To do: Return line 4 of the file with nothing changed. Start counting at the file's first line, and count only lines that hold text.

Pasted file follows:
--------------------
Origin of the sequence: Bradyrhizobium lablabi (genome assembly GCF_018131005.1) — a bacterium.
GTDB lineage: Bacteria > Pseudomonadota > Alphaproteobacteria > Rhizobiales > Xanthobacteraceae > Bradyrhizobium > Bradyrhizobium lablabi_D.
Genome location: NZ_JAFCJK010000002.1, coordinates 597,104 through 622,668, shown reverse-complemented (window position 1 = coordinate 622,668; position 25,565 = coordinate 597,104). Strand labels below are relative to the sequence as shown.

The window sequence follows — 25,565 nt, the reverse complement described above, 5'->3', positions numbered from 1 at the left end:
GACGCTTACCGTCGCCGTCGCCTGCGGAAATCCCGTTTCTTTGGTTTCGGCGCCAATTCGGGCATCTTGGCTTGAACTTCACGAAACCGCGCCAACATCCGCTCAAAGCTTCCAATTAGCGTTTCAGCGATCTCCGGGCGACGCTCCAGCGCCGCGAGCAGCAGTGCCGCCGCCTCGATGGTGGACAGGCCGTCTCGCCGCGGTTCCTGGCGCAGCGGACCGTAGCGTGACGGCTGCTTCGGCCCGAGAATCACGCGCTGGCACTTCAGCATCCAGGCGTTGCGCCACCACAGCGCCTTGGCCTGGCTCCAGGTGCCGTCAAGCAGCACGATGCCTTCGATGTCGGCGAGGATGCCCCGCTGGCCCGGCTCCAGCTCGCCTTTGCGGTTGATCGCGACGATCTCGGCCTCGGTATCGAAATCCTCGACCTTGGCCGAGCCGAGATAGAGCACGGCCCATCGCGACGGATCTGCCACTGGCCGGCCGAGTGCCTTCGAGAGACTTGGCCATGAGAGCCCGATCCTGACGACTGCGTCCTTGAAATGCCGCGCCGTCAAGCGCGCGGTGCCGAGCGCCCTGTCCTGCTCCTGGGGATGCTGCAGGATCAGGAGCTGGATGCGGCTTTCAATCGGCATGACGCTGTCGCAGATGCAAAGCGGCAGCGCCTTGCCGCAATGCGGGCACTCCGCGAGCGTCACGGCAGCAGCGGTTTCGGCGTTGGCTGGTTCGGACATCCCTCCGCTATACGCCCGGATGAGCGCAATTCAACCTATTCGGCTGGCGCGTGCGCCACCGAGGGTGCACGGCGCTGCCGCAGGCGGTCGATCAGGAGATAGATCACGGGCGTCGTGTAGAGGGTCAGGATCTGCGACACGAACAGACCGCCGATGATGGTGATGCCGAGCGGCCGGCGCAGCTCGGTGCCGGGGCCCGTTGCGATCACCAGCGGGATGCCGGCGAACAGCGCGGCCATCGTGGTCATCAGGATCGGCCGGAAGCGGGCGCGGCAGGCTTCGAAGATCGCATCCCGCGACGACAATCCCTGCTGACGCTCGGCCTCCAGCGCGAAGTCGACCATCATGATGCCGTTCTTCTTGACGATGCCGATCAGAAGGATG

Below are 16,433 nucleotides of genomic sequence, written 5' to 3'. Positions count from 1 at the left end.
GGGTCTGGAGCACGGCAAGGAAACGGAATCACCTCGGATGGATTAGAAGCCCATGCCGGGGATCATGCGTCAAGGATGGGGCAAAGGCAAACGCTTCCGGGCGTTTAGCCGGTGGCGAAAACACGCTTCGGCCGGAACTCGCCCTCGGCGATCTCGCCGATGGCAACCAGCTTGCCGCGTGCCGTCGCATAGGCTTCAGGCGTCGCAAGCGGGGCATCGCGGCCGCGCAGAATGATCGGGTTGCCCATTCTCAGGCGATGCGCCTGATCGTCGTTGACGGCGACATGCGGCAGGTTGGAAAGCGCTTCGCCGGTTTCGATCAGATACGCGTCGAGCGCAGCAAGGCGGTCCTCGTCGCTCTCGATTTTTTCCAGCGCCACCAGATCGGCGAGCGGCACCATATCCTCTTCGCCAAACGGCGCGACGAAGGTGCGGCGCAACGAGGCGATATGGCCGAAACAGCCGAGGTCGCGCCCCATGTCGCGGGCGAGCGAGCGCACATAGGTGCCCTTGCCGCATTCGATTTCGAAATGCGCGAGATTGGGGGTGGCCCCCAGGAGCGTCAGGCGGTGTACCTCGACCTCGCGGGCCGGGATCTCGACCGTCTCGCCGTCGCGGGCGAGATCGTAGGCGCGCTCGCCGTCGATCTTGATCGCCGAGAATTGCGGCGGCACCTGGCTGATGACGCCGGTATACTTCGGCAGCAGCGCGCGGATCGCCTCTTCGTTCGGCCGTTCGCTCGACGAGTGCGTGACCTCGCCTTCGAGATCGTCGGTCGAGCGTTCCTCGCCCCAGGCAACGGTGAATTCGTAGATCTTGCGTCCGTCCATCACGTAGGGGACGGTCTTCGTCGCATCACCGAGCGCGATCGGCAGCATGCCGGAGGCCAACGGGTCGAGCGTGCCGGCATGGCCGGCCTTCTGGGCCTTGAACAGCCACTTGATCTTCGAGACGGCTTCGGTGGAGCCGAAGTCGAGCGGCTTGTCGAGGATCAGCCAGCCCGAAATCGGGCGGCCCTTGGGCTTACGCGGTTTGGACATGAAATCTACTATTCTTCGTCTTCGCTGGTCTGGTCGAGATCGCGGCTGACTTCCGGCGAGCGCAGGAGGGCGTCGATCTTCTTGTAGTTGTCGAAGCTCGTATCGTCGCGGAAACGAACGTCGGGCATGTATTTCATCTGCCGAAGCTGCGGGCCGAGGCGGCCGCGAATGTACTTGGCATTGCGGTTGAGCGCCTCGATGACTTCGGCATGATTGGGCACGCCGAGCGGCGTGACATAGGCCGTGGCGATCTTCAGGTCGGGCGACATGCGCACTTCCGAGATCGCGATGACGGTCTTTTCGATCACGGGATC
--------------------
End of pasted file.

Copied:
The window sequence follows — 25,565 nt, the reverse complement described above, 5'->3', positions numbered from 1 at the left end: